Certainly, his Liszt is liable to throw you off balance. For the opening three and a half minutes, up through the first statement of the Grandioso theme (through which he pushes feverishly), he seems to promise us an angular, biting, Modernist interpretive spin—an unrelenting, even cruel, reading that stresses momentum rather than harmony, brittleness rather than sensuality. Yet it doesn’t work out that way: In the end, this performance is notable as much for its gentle inwardness as for its rancor, as much for its generous splashes of pre-Impressionist color as for its moments of granitic solidity (try the return of the Grandioso theme at mm. 297 ff.), as much for its delicacy of utterance (try the breathtakingly peaceful ending) as for its volcanic eruptions.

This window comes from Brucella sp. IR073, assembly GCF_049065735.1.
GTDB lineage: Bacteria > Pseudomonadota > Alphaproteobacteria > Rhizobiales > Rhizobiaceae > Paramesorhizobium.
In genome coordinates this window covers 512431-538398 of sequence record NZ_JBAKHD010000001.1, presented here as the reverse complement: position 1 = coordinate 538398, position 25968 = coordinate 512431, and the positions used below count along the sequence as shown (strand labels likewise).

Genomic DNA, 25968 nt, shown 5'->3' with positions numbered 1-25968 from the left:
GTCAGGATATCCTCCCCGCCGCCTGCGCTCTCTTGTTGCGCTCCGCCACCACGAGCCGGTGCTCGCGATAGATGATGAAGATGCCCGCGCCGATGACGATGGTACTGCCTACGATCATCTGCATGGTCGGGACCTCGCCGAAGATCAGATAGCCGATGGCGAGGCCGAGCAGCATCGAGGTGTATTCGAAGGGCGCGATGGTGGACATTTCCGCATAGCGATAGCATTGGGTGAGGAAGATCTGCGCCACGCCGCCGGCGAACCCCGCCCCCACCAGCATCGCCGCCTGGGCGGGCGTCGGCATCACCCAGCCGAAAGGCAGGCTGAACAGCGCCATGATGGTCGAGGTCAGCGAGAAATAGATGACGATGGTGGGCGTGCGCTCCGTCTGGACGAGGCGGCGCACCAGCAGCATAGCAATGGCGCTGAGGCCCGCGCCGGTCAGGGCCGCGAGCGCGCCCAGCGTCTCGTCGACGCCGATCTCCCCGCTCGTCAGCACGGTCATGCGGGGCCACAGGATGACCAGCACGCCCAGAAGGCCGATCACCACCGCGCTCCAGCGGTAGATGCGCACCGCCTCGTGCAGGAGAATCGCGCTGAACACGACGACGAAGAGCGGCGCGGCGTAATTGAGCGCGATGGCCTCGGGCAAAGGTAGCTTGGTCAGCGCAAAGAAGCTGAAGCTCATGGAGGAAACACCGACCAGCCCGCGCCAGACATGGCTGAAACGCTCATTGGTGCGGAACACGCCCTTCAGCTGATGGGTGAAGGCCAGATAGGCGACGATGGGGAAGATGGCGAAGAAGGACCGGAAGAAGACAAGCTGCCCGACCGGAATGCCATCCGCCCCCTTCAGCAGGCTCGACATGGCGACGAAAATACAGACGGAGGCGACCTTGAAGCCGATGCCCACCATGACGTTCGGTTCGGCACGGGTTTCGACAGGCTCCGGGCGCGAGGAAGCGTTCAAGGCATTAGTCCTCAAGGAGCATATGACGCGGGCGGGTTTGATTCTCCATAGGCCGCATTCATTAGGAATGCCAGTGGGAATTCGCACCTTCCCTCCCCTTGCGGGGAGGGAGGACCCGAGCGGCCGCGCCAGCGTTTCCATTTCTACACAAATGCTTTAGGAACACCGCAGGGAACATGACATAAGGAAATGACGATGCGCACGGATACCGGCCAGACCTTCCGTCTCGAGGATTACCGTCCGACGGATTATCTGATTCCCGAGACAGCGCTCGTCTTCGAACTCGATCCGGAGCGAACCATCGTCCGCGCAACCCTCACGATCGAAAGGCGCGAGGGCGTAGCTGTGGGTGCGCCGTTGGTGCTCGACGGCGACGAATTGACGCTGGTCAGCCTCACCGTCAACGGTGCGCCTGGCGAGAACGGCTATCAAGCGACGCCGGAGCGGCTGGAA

Of course, such eventfulness necessarily comes at the expense of formal rigor, and I suspect that some listeners prefer the sonata with a bit more unity. Still, I found the improvisatory spirit captivating from first to last—and I found the Chopin (which, of course, has more built-in variety to begin with) even better. On the whole, despite moments that will knock you out (listen to No. 22), it’s a slightly soft-spoken account. Highlights? I could, I suppose, single out the supple, surprisingly old-fashioned charm of the First Prelude, the unbuttoned lift of the Third, the terrifyingly controlled fury of the 12th, the velvet tone on No. 13 (especially on the B section). But the fact is that what we get here is a rare performance without highlights, one in which every prelude is given a chance to speak in its own voice. The Scriabin is just as remarkable, boasting a luminous fluidity that takes your breath away. The choice of Medtner as an encore (at the concert, apparently, he also played Bach-Rachmaninoff and Agosti’s arrangement of the “Danse infernale” from Firebird) is but another reminder that he’s not a conventional contest-winner. Fine sound, too. Urgently recommended.